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ways of God. So if he prays to God, he rests in selfsatisfaction with the mere act of prayer, without regarding it in its true light, as a principal means of obtaining help from God for our many spiritual necessities. The same dangerous mistake is made by such persons respecting the Lord's Supper. They are ready to suppose that when they have prepared for it by a course of duties, and have received it in the appointed way, that then they have done all that is required, forgetting that it is a means for a further end advancement in piety.

The view of its benefits may be comprehended under the general term, A MEAN OF GRACE; a method appointed of God for communicating his grace, whether it refer to the actual enjoyment, or the due improvement of that grace.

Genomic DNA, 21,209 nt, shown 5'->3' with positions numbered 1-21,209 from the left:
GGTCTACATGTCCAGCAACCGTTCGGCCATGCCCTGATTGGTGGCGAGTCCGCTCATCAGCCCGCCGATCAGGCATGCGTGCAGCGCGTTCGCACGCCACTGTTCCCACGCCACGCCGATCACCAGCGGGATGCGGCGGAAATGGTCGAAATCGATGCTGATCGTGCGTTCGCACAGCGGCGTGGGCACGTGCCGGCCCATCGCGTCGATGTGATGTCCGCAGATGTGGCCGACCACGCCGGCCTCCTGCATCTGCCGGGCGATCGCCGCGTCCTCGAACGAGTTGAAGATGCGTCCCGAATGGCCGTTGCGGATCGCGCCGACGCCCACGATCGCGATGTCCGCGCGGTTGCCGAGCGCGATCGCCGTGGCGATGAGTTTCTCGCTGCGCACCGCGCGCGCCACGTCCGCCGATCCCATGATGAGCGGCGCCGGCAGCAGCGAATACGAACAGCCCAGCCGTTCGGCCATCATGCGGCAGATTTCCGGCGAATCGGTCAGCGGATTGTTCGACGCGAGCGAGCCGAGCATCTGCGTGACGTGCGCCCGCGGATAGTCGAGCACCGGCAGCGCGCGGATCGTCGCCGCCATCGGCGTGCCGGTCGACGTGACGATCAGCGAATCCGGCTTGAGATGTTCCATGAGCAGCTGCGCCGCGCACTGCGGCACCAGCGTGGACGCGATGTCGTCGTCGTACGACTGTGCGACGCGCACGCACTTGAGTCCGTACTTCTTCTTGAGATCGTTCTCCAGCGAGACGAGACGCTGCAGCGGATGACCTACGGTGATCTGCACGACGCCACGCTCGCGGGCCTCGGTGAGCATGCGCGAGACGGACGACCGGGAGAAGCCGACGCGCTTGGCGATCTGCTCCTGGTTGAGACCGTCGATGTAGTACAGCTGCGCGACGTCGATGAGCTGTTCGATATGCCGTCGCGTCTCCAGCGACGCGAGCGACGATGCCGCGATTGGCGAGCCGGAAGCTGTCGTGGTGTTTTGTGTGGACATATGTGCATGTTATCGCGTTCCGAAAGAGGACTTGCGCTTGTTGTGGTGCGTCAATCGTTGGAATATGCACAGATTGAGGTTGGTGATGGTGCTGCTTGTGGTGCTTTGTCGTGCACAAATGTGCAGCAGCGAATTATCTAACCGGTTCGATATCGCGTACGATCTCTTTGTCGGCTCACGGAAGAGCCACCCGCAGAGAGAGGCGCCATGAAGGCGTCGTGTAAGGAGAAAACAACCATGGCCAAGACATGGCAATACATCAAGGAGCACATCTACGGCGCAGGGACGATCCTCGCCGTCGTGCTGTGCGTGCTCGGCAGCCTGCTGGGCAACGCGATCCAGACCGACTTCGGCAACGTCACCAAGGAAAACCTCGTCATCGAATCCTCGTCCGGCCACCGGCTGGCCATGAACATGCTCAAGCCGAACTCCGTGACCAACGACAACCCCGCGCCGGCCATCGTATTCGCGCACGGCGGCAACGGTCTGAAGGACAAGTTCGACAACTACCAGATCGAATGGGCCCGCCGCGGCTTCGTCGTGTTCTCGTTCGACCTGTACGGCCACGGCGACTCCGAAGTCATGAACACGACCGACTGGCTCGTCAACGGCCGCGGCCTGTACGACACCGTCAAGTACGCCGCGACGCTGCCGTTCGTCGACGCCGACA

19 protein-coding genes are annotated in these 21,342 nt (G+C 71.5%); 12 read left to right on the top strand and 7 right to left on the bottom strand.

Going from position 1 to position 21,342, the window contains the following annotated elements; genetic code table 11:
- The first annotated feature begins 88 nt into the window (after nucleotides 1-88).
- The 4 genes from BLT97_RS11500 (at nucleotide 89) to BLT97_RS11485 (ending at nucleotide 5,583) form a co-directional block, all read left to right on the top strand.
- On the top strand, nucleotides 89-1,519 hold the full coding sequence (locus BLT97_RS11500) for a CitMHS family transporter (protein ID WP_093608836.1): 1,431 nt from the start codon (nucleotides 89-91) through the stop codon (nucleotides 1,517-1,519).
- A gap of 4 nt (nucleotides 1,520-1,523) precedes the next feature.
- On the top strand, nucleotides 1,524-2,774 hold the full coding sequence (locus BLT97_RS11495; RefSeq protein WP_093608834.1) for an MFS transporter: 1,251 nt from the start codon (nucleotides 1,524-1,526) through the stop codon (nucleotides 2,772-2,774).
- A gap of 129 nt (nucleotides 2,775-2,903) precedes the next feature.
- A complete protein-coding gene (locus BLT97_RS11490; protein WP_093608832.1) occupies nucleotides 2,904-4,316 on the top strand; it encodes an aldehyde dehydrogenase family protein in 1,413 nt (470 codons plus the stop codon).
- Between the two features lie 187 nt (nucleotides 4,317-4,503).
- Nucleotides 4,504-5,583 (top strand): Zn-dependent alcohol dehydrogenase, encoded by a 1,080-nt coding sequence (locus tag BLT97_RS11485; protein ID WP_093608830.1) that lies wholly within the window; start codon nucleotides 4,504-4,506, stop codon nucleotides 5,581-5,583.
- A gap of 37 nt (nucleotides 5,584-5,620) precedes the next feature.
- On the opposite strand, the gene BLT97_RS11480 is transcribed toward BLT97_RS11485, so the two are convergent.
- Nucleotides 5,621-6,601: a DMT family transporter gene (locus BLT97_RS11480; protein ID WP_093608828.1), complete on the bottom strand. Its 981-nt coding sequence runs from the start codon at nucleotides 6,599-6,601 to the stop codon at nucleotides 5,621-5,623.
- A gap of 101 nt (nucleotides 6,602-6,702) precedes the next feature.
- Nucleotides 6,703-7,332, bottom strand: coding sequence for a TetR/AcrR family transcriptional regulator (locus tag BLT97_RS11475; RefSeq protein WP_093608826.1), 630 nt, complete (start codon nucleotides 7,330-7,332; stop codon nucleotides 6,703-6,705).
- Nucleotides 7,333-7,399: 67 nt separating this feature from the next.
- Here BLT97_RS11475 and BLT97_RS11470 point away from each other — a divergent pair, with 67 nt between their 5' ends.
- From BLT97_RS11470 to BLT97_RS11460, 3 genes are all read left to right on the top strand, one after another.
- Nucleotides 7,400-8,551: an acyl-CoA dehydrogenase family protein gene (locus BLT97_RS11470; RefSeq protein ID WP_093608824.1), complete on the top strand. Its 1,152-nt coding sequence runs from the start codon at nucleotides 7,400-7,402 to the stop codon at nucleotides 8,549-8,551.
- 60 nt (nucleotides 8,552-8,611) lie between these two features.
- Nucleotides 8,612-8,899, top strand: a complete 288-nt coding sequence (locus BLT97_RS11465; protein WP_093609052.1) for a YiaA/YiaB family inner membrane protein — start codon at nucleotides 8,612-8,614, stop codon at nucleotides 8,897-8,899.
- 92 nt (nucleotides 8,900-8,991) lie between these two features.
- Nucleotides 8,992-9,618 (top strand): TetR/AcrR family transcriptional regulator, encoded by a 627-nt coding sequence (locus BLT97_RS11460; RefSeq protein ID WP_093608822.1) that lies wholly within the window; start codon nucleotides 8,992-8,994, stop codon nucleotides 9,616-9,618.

It is not indeed appointed as a means to convey grace merely by the outward receiving of it, without suitable dispositions, and as a sort of charm. Neither are we to suppose God will pardon or save any, for their mere coming to it. “ God does not seem to have bound himself to this or any other ordinance in such a manner, that the immediate influences of his grace should necessarily be connected with it. We cannot say that he has thus invariably tied himself to it, nor does experience agree with such a notion; but, in a regular attendavce upon it, we may expect that God will meet and bless us.” The same thing is manifest in the preaching of the gospel, which has no power in itself; but God has appointed it, and blesses his own appointment as he sees fit.

It may be considered with reference to its bringing to our recollection a past transaction, and its being a


means of both enjoying benefits at the present time, and furnishing a pledge of future blessings.